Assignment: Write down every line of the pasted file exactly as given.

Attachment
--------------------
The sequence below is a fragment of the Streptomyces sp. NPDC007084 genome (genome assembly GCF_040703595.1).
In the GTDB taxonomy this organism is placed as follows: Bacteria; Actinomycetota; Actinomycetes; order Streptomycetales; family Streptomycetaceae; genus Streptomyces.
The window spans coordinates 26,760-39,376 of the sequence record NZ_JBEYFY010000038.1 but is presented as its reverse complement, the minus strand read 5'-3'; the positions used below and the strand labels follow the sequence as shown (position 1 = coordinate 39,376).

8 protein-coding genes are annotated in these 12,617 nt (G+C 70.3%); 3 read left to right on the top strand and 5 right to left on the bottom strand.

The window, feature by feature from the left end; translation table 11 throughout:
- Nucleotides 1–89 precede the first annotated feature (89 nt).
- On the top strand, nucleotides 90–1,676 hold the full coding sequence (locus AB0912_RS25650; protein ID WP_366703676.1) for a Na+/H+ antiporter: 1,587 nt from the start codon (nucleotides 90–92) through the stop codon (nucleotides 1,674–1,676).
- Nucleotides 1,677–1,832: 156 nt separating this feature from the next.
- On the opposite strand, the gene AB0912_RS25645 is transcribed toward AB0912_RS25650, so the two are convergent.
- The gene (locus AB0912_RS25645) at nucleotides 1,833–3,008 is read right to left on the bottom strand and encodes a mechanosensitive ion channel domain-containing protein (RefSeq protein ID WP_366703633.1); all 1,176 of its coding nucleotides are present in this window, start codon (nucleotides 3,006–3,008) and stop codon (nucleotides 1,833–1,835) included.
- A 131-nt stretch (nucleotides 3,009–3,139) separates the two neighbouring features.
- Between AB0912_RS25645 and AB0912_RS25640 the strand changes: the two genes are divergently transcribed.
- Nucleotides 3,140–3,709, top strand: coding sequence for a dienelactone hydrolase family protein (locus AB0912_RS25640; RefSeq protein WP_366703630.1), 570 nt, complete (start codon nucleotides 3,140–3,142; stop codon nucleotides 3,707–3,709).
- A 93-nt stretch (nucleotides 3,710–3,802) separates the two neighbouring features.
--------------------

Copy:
The sequence below is a fragment of the Streptomyces sp. NPDC007084 genome (genome assembly GCF_040703595.1).
In the GTDB taxonomy this organism is placed as follows: Bacteria; Actinomycetota; Actinomycetes; order Streptomycetales; family Streptomycetaceae; genus Streptomyces.
The window spans coordinates 26,760-39,376 of the sequence record NZ_JBEYFY010000038.1 but is presented as its reverse complement, the minus strand read 5'-3'; the positions used below and the strand labels follow the sequence as shown (position 1 = coordinate 39,376).

8 protein-coding genes are annotated in these 12,617 nt (G+C 70.3%); 3 read left to right on the top strand and 5 right to left on the bottom strand.

The window, feature by feature from the left end; translation table 11 throughout:
- Nucleotides 1–89 precede the first annotated feature (89 nt).
- On the top strand, nucleotides 90–1,676 hold the full coding sequence (locus AB0912_RS25650; protein ID WP_366703676.1) for a Na+/H+ antiporter: 1,587 nt from the start codon (nucleotides 90–92) through the stop codon (nucleotides 1,674–1,676).
- Nucleotides 1,677–1,832: 156 nt separating this feature from the next.
- On the opposite strand, the gene AB0912_RS25645 is transcribed toward AB0912_RS25650, so the two are convergent.
- The gene (locus AB0912_RS25645) at nucleotides 1,833–3,008 is read right to left on the bottom strand and encodes a mechanosensitive ion channel domain-containing protein (RefSeq protein ID WP_366703633.1); all 1,176 of its coding nucleotides are present in this window, start codon (nucleotides 3,006–3,008) and stop codon (nucleotides 1,833–1,835) included.
- A 131-nt stretch (nucleotides 3,009–3,139) separates the two neighbouring features.
- Between AB0912_RS25645 and AB0912_RS25640 the strand changes: the two genes are divergently transcribed.
- Nucleotides 3,140–3,709, top strand: coding sequence for a dienelactone hydrolase family protein (locus AB0912_RS25640; RefSeq protein WP_366703630.1), 570 nt, complete (start codon nucleotides 3,140–3,142; stop codon nucleotides 3,707–3,709).
- A 93-nt stretch (nucleotides 3,710–3,802) separates the two neighbouring features.